Blood Plasma From Bird Flu Survivors May Fight Virus
Blood Plasma From Bird Flu Survivors May Fight Virus (Update2)
By Jason Gale and Vesna Poljak
Sept. 5 (Bloomberg) -- An infusion of blood products from bird flu survivors may help fight the virus, according to doctors who studied such treatments used during the 1918 Spanish influenza pandemic that killed 50 million people.
Treating patients in 1918 with blood, plasma or serum obtained from people who recovered from Spanish flu cut mortality of seriously ill patients by 50 percent, the doctors said a report in the online edition of next month's Annals of Internal Medicine. The finding is based on an analysis of studies conducted more than 86 years ago.
Disease trackers are searching for ways to treat the H5N1 avian flue strain, which has infected at least 241 people in 10 countries, killing 141 of them, since 2003. The virus may kill millions if it sparks a global outbreak, especially since vaccines and antiviral drugs won't be widely available in the first months.
``Passively delivered anti-influenza antibodies in convalescent human plasma obtained from H5N1 survivors may offer a novel treatment approach and possible solution to these problems,'' said authors Edward Kilbane, Jeffrey Jackson and Thomas Luke, from the Uniformed Services University in Bethesda, Maryland, and retired Navy physician, Stephen Hoffman.
Scientists are seeking clues from the 1918 outbreak, the deadliest of the 20th century's three major pandemics, about how to treat H5N1 patients and how to prepare for a new contagion. Similar disease patterns and a tendency to kill younger people have been observed in both Spanish flu and H5N1.
CSL Ltd., the world's second-largest maker of blood plasma products, hasn't considered bringing on new treatments for avian and pandemic flu beyond a candidate vaccine that it's developing, Mark Dehring, a spokesman for the Melbourne-based company said in a telephone interview today.
``It's probably something we'd have a look at more so at the end of this year,'' when clinical trials on the vaccine are concluded, he said.
Producing blood products for flu is ``well within our capabilities,'' Dehring said. ``We're certainly keeping our eye on it.''
Antibody infusions have been used to prevent and treat diseases such as rabies, measles, hepatitis B, cytomegalovirus, and respiratory syncytial virus, and human plasma may be effective in the treatment of severe acute respiratory syndrome, or SARS, the authors said.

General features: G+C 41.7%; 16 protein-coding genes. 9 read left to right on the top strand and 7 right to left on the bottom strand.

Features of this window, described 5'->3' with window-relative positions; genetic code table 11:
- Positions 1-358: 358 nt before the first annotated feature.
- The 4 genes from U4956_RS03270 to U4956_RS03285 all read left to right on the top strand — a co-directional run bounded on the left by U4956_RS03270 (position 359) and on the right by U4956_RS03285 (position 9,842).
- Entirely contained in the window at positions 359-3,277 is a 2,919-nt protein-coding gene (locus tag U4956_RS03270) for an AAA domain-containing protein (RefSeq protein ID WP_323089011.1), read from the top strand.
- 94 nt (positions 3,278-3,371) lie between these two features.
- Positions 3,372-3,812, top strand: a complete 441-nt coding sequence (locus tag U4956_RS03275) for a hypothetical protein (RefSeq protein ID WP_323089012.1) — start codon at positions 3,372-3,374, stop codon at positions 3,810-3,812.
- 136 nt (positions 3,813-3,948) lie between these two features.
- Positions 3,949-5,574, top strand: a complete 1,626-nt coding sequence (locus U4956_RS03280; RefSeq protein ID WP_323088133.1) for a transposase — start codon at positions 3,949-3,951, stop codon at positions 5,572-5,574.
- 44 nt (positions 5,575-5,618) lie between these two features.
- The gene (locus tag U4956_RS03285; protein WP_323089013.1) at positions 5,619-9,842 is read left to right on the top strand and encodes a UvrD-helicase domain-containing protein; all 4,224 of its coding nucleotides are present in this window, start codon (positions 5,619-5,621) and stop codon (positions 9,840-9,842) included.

Blood collection centers at many hospitals produce large volumes of plasma for treating blood-clotting disorders and other conditions. The same infrastructure, personnel, and regulatory framework could produce plasma for the treatment of H5N1 influenza, they said.
``A single H5N1 convalescent donor could provide a weekly volume of plasma sufficient to treat multiple patients with H5N1,'' the authors said. Locally produced plasma from survivors or early vaccine recipients ``could be immediately effective,'' they said. Blood products could also be processed into a frozen form and shipped to other regions for use during a pandemic.
``While these may be interesting ideas, and they may have biologic plausibility, they have very little supply chain and logistic possibility,'' said Michael Osterholm, head of the University of Minnesota's Center for Infectious Disease Research and Policy in Minneapolis.
Needles, syringes, reagents and other equipment needed for blood collection and screening might be difficult to source, as supply chains ``around the world will quickly collapse during a pandemic,'' Osterholm said in a telephone interview today.
``Formidable logistical hurdles would complicate the ability to obtain, characterize, and prepare these materials for use in the midst of an outbreak,'' John Treanor, professor of medicine at the University of Rochester Medical Center in Rochester, New York, wrote in a review of the study, also appearing in October's Annals of Internal Medicine.
``We lack sufficient understanding of the immune response to H5N1 infection in humans,'' including whether patients who recover from infection develop high levels of antibody, Treanor said. ``We don't know the level of antibody that needs to be achieved to confer protection or the appropriate dose of serum needed to achieve useful antibody levels in recipients.''
The volume of plasma from recovered H5N1 patients that has been screened for diseases such as HIV and hepatitis would be ``miniscule'' and ``extremely expensive'' to collect, said Donald Kaye, a professor of medicine at Drexel University, in Gladwyne, Pennsylvania.
Collecting plasma from people immunized against the pandemic flu strain would also be difficult because there will be inadequate supplies of vaccine, Kaye said in an e-mail.
``It probably would be effective if given early or prophylactically, but again this is impractical as huge amounts would be necessary,'' he said. ``If given once severe disease occurs, it remains to be seen if it would be effective.''
The concept is important and it should be explored further, especially given the lack of proven interventions to prevent or treat illness due to H5N1 influenza, Treanor said.
``We can, should, and must explore these issues'' in advance of the pandemic, he said. ``Although many logistical hurdles exist, controlled clinical studies done now will probably pay a considerable dividend when the pandemic begins.''
To contact the reporters on this story: Jason Gale in Singapore at at email@example.com ; Vesna Poljak in Sydney at firstname.lastname@example.org
Last Updated: September 5, 2006 04:49 EDT